John Knowles was born in 1926 in Fairmont, West Virginia; at age 15, he became a student at Phillips Exeter Academy, a well-known boarding school in New Hampshire, not unlike Devon, the fictional school he writes about in A Separate Peace. He graduated from Exeter in 1945, but did not immediately proceed to college. Instead, he joined the war effort as part of the U. S. Army Air Force's Aviation Cadet Program, and became a student at Yale University after completing several months in the program. He obtained his bachelor's degree from Yale in 1949.
After graduation, Knowles traveled to Europe and worked as a journalist until the mid 1950's; his work also consisted of various free-lance pieces and short stories. He returned to the United States from Europe in 1957, and took a position as an associate editor at Holiday magazine. With encouragement from Thornton Wilder, who took interest in Knowles' writing, he started working on A Separate Peace, which became his first published novel. When the novel became successful, Knowles was able to quit his job with the magazine, and devote himself to his writing.
In addition to A Separate Peace, John Knowles has published eight other books; in addition, he wrote a travel book, and also published a collection of his short stories. Knowles was honored with the position of writer-in-residence at both Princeton University and the University of North Carolina, and has also given lectures at various schools across the country.
Knowles' biggest success was his first, and none of his other novels have achieved the status that A Separate Peace has enjoyed; however, as in his first work, his main themes are greed, competitiveness, and corruption in the lives of wealthy American characters. John Knowles is currently living in Florida, and continues to write.
Gene: The narrator of the book, a student at Devon during World War II. His best friend at school was Phineas, a superior athlete, while Gene was better known for his academic skills. Phineas and Gene spend a lovely summer together at Devon, which is ended when Phineas fell from a tree, an accident which Gene, either consciously or unconsciously, caused. Gene has a definite dark side lurking beneath the surface, though he appears to be a good, honest person in his everyday life. The book is spawned by a later visit to Devon, and of his strong memories and lingering feelings about what happened in 1942 at Devon.
Phineas: Gene's best friend and roommate, a remarkable athlete with a disregard for the rules and an innate ability to win people over. He gets Gene in quite a bit of trouble via his impulsive nature and instinctive disobedience, but he is very good at heart, and thinks the world of his best friend. After his accident, he is unable to play sports, which crushes him; but, he decides that Gene shall take over his old place, and become the wonderful athlete that he was before he shattered his leg.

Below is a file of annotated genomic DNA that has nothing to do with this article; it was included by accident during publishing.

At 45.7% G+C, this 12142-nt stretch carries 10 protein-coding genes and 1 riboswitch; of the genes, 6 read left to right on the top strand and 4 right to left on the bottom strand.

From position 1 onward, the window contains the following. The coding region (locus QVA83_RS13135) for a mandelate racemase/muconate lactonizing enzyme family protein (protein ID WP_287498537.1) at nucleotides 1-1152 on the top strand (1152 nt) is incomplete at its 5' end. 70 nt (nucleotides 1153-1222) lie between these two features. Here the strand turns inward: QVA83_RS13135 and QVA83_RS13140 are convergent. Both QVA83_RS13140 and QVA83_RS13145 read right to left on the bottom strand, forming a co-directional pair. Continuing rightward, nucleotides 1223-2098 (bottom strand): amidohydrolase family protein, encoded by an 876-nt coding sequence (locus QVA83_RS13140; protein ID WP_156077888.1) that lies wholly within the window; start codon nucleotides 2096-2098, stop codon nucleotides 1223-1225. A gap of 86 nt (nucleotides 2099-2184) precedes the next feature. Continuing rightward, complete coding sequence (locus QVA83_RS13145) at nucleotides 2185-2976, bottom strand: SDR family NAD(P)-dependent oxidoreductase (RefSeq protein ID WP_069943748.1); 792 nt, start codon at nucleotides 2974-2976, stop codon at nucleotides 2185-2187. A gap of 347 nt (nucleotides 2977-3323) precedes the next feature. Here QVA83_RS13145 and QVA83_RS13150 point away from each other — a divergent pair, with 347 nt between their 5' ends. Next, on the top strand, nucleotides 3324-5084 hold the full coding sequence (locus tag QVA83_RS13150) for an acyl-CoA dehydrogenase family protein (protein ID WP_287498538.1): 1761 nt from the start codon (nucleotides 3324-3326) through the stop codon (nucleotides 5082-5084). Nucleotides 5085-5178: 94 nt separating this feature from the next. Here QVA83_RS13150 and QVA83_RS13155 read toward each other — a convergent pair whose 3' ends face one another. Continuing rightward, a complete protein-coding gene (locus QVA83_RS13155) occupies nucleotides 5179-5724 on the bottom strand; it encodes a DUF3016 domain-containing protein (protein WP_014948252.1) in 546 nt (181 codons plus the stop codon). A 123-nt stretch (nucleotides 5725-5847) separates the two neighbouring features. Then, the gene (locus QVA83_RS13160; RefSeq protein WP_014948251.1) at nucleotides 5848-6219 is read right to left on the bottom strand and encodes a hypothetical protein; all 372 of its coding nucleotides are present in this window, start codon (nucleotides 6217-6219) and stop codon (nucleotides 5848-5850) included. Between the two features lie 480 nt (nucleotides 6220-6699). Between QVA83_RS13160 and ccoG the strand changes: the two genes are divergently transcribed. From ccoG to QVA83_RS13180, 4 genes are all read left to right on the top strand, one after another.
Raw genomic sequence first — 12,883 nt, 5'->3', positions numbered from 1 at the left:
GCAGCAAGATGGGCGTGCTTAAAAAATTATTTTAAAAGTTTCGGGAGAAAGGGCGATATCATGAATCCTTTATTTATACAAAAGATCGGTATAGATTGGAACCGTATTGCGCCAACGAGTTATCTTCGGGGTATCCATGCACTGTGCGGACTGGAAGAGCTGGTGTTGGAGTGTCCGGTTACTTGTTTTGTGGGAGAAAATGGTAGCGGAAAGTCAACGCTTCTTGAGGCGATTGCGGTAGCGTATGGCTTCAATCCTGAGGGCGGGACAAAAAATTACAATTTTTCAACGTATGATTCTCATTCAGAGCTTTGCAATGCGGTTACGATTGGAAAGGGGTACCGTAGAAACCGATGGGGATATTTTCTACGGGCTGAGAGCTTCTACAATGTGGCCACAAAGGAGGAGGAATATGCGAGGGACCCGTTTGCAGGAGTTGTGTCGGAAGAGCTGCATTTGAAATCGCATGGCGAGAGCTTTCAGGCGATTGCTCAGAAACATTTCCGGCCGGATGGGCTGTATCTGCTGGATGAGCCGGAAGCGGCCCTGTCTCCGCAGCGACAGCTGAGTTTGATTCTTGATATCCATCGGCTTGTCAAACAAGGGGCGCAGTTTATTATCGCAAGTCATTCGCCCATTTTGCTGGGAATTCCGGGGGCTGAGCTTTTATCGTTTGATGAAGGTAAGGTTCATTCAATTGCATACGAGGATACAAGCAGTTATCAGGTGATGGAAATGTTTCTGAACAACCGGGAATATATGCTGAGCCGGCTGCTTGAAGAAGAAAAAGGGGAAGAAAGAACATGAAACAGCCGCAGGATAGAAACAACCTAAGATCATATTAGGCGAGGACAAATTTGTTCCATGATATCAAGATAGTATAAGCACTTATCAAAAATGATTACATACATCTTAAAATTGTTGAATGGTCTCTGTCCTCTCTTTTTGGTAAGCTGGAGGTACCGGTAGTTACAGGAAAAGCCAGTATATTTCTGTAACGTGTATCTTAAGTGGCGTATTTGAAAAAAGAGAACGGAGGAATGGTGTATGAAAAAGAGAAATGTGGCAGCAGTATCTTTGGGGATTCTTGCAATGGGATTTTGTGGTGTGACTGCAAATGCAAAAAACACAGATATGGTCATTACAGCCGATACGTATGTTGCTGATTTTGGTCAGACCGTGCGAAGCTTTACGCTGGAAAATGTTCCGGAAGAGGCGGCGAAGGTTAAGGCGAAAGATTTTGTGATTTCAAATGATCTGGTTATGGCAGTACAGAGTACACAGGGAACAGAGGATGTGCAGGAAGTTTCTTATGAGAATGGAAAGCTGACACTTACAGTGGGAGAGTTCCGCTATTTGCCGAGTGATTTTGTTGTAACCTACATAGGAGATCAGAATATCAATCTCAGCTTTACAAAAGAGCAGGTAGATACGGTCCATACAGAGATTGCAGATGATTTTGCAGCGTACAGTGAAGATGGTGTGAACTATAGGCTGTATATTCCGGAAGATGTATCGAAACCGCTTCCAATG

Brinker Hadley: One of Gene's friends, and his main rival for the top academic spot in the class. Brinker is rather strange‹he makes long-running jokes with rather sinister undertones, seems very independent and determined, and seems like he's his own person. He is the one who starts enlistment fever on campus, and then stops it dead by chickening out since Gene won't go with him. He's a bit of a paradoxical character, and a kind of foil to the rebellious, free-spirited Finny.
Leper Lepellier: One of Gene and Finny's friends; he is a soft-spoken, nature-loving boy, with an old soul and ways that are quite idiosyncratic compared with the other boys. He is an avid skier and naturalist, but, rather uncharacteristically, he decides to enlist, and is the first boy from Devon to do so. He becomes, for a short while, the symbol of American victories abroad; but this is dashed when he deserts the service in a panic.
Chet Douglass: Another of Gene and Finny's friends, and part of the Super Suicide Society. He is not quite as brave with Finny's little stunts, and is a good trumpet player too. He's also one of the top students at the school, though Gene outpaces him because Chet's genuine curiosity for everything keeps him a little behind in class.
Bobby Zane: Another member of the Super Suicide Society, also not terribly adventurous. He likes to follow Finny around and go along with his inventions, but is a very minor character in the book.
Mr. Prud'homme: Gene and Finny's substitute house master for the summer. He is usually rather stern, although Finny is able to get the better of him and get out of trouble for skipping various events.
Mr. And Mrs. Patch-Withers: Other substitute masters for the summer, whom Gene describes as being especially stern and conventional. Nevertheless, Finny is able to weasel his way out of wearing the school tie as a belt during one of their teas, and also gets little moments of friendliness out of this otherwise rule-bent couple.
Dr. Stanpole: The head of the school's infirmary. He is a friendly man who takes care of Finny when he breaks his leg, and Gene seems to know and like him.
Quackenbush: The captain of the crew team, also a generally disliked figure on campus. He and Gene get into a fight, which means the end of Gene's days as assistant captain, though it is no loss. He is rather awkward and humorless, and no one seems to have special regard for him.
Mr. Ludsbury: Gene and Finny's term-time house master, a very stern and straight-laced rule monger who berates Gene for taking advantage of the summer masters, which he really didn't. Not a pleasant sort of fellow, and also not susceptible to Finny's vast charm.
Brownie Perkins: Brinker's roommate, a rather timid boy who is scared of Brinker and is easily bossed around by him. He tries to keep a low profile, and is not terribly involved at the school.
Phil Latham: The school wrestling coach, also an expert in first aid. He helps Finny after his second fall, and stays with him until the doctor arrives.